Another possible negative effect occurs in the ‘amounts owed’ category. When you first open your personal loan account, you still owe 100% of the original balance. That’s nowhere near as bad as maxing out a credit card account. But it could still cause your score to take a moderate dip.
Positive effects should outweigh negative ones over time
You may have noticed that the potential negative effects of a personal loan are immediate. On the other hand, most long-term effects of a personal loan are positive.
As you make your loan payments over time, you build a strong payment history. This can improve the most important category of FICO scoring information.
Another effect of your payments is that your loan balance steadily decreases, which helps you in the Amounts Owed category. These two categories together make up 65% of your FICO score, so it’s fair to say they outweigh the negative impact of “new credit.”
It’s also worth noting that installment debt is generally better than revolving debt like credit cards. It’s better to owe 80% of your original balance on a personal loan than to use 80% of your available balance on a credit card.
If you’re taking out a personal loan to consolidate credit card debt or another type of revolving debt, shifting your debt from revolving to installment payments can play a role gigantic positive impact. Not only will you replace your revolving debt with installment debt, but you will now have credit accounts with little or no credit.
That’s exactly how it was when I took out a personal loan a few years ago to pay off credit card debt to furnish my new home what happened to me.
Finally, if you have a short credit history, adding a personal loan to the “Loan Mix” category can help you, especially if you don’t have other types of installment debt on your credit report.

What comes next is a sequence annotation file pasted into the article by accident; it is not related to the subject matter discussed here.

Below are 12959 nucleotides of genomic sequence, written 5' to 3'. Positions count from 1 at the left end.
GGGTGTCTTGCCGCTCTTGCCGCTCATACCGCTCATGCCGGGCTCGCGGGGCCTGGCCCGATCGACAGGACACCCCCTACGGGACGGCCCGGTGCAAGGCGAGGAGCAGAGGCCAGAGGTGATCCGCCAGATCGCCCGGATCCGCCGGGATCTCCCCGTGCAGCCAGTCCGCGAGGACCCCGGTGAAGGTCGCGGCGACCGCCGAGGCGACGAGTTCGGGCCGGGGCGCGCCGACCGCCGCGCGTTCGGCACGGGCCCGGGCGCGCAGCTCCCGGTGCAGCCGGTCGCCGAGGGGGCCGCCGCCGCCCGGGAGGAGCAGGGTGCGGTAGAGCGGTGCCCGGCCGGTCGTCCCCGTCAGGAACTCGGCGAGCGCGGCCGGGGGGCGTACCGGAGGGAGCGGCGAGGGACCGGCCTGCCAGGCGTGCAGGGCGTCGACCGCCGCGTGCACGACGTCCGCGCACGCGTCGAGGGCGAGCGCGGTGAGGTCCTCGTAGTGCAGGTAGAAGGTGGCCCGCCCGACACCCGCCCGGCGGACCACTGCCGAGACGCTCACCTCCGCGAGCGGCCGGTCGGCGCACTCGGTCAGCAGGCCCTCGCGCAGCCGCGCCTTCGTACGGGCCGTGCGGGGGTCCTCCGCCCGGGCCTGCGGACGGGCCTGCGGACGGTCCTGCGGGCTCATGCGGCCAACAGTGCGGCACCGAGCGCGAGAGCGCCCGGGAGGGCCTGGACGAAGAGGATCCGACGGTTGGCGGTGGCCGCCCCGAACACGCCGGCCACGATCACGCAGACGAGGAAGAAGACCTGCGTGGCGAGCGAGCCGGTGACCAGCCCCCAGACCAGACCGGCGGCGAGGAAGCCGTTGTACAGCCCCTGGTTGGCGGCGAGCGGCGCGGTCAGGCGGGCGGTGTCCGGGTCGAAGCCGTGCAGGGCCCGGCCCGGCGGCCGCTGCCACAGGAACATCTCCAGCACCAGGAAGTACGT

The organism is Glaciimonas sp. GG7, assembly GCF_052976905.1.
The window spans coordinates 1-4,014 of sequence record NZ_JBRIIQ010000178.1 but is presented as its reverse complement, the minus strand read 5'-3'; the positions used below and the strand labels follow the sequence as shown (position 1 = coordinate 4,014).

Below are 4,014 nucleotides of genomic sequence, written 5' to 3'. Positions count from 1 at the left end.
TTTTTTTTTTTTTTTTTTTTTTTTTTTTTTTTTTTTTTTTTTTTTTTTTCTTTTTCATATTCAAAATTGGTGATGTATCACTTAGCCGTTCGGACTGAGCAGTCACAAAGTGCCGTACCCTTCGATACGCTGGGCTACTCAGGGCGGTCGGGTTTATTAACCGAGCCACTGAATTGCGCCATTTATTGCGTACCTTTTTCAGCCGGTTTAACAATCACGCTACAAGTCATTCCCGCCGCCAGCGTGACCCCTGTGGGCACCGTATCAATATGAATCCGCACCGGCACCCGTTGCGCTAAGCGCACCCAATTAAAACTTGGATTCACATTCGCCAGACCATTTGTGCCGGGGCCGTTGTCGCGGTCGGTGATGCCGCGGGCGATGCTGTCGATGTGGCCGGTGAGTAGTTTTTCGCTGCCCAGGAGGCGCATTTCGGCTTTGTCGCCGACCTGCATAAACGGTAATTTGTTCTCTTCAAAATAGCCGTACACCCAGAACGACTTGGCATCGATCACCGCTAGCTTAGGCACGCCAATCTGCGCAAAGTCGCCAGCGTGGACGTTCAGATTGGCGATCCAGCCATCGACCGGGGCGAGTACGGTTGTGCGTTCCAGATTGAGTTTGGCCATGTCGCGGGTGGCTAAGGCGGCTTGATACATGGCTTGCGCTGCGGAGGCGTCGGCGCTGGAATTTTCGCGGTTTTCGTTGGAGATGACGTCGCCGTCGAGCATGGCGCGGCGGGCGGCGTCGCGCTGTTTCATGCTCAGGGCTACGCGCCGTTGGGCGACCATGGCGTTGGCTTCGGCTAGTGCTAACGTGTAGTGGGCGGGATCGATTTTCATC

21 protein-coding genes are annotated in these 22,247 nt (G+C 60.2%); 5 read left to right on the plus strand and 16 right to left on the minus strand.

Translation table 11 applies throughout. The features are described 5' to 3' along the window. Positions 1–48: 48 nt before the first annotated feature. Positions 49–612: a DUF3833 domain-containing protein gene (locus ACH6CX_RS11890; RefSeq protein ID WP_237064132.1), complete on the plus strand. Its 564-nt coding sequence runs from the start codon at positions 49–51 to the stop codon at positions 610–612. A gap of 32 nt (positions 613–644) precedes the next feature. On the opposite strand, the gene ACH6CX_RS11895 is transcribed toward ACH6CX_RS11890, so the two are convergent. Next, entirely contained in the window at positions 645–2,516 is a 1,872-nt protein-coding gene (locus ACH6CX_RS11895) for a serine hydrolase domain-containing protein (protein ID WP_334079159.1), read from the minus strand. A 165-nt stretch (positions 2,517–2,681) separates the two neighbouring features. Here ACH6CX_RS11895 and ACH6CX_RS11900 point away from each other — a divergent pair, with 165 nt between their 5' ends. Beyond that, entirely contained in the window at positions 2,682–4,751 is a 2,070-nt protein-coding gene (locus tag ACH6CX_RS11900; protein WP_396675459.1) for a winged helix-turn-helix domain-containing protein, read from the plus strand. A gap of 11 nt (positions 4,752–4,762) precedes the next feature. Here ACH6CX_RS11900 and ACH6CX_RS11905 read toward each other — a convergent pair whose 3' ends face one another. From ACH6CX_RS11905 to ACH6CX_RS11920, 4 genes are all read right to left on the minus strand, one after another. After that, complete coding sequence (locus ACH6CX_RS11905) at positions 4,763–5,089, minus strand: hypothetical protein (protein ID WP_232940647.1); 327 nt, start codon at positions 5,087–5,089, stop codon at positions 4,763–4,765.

Bottom line: what to expect when you take out a personal loan
Every situation is different, and the exact FICO formula is a closely guarded secret. In addition, there are a variety of possible personal loan amounts and terms that you could get. There is no way to predict the exact impact on your credit score when you take out a personal loan.
The most common scenario, assuming you make your loan payments on time, involves a small drop in your credit score after you apply for and get a personal loan. Usually it is less than 10 points. There is likely to be a gradual and noticeable positive shift in the coming months. If you use your personal loan to pay off credit cards, the positive effect can be felt much faster.
In summary, a personal loan will initially cause a barely noticeable drop in your credit score. But in the long run you will see powerful positive effects.
The Best Personal Loans of Rise for 2022
The Ascent team has researched the market to bring you a shortlist of the best personal loan providers. Whether you want to pay off debt faster by lowering your interest rate or need some extra cash to tackle a big purchase, these top tips can help you achieve your financial goals. For the full rundown of The Ascent’s top picks, click here.